Annual Scientific Meeting
Introduction: Acute pancreatitis (AP) is one of the most common causes of hospitalization in the United States. Intravenous (IV) hydration with normal saline (NS) is the most commonly used fluid for resuscitation. Recent studies have shown better outcomes with use of more pH balanced fluid like ringer’s lactate and Plasmalyte (PL). We conducted a retrospective review to evaluate differences in outcomes of AP in patients who received NS compared to PL.
Methods: All patients >18 years of age admitted to our hospital with the diagnosis of AP from November 2016 to October 2018. Primary outcomes were persistent SIRS at 48 hours and mortality. Secondary outcomes were readmission within 30 days and length of stay (LOS). Categorical characteristics of NS and PL patients were compared using Pearson’s chi-square or Fisher’s exact tests and continuous ones were compared using Student’s t-tests or Wilcoxon rank-sum tests. Odds ratios (OR) and their 95% confidence intervals (CI) were estimated using a multivariable logistic regression model for 30 days readmission. The model adjusted for age, sex, SIRS at 48 hours, and LOS. A multivariable linear regression model on a natural log transformation of LOS was used to estimate the effect of fluid type on LOS for NS and PL patients. Statistical analysis was conducted using SAS 9.4.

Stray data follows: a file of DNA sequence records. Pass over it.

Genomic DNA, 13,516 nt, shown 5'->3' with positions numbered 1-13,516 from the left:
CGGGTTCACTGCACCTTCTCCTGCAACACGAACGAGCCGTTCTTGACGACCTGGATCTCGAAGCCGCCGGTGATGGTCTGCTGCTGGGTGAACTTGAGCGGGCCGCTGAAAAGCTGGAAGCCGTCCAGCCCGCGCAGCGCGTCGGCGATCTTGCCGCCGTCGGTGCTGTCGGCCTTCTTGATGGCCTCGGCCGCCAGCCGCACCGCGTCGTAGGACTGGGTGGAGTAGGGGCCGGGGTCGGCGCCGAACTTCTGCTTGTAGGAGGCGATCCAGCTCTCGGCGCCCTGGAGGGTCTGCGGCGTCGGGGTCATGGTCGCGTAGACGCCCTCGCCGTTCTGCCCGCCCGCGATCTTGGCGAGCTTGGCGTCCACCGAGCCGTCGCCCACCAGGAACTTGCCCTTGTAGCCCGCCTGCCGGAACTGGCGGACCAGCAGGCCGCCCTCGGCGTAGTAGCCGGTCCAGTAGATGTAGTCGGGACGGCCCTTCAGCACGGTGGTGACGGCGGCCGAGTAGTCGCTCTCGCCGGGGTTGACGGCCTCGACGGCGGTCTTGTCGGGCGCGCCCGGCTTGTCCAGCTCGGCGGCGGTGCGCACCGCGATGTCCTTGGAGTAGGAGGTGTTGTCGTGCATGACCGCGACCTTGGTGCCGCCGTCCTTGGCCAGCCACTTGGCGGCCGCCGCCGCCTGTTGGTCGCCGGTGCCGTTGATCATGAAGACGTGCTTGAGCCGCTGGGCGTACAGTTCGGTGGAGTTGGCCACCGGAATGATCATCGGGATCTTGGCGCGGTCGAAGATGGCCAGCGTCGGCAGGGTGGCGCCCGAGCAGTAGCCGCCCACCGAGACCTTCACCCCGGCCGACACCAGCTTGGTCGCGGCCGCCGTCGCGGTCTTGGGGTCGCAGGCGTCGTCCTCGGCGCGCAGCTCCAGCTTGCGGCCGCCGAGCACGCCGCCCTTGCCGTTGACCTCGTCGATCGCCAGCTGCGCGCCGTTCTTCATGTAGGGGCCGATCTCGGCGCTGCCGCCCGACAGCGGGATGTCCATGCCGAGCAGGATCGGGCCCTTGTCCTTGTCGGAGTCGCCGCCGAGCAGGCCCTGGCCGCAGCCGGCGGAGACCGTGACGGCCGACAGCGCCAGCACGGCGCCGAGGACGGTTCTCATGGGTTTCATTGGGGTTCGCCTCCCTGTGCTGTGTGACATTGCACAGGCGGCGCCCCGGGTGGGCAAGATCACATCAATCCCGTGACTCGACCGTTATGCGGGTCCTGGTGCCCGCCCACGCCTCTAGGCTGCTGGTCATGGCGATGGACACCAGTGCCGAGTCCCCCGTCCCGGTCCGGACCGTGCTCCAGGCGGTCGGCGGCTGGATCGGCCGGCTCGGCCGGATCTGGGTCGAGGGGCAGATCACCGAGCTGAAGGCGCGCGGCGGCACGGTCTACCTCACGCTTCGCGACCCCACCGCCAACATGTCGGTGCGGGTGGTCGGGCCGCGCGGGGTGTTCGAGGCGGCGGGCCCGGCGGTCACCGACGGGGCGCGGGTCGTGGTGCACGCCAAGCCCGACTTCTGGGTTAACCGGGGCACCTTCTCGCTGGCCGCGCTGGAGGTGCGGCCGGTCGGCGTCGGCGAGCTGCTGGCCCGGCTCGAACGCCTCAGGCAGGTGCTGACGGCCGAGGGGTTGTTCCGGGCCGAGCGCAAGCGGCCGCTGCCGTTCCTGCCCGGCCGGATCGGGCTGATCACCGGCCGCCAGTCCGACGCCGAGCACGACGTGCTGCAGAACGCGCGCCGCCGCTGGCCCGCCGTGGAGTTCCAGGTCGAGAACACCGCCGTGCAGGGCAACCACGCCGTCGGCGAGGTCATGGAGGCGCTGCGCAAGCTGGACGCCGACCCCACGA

Results: 343 patients met our inclusion criteria. 192 patients received NS and 151 received PL for IV hydration. There were no differences in the baseline demographics including age, sex, BMI and comorbidities as calculated by Charlson comorbidity index. Persistent SIRS at 48 hours was significantly higher in patients who received NS compared to PL (26.8% vs 7.7%; P=< 0.0001). LOS was significantly higher in patients who received NS (4.7 days vs 3.7 days, P=0.0039). 30 days readmission was also significantly higher in NS group (22.8% vs 12.8%; P=0.0195). Mortality although trended lower in PL group, was not significantly different (7.3% NS group vs 2.6% PL group, P=0.0556). In multivariable analysis use of PL is associated with lower odds of 30 days readmission [OR=0.515 (CI:0.280 - 0.950); P=0.0338] and shorter LOS [%decrease=16.6% (CI: -26.4%, -5.5%); P=0.0045].
Discussion: Our study revealed that use of PL in AP is associated with lower rate of persistent SIRS at 48 hours, shorter LOS, and 30 days readmission rate. Larger randomized controlled trials are needed to further strengthen the association of PL for outcomes in AP.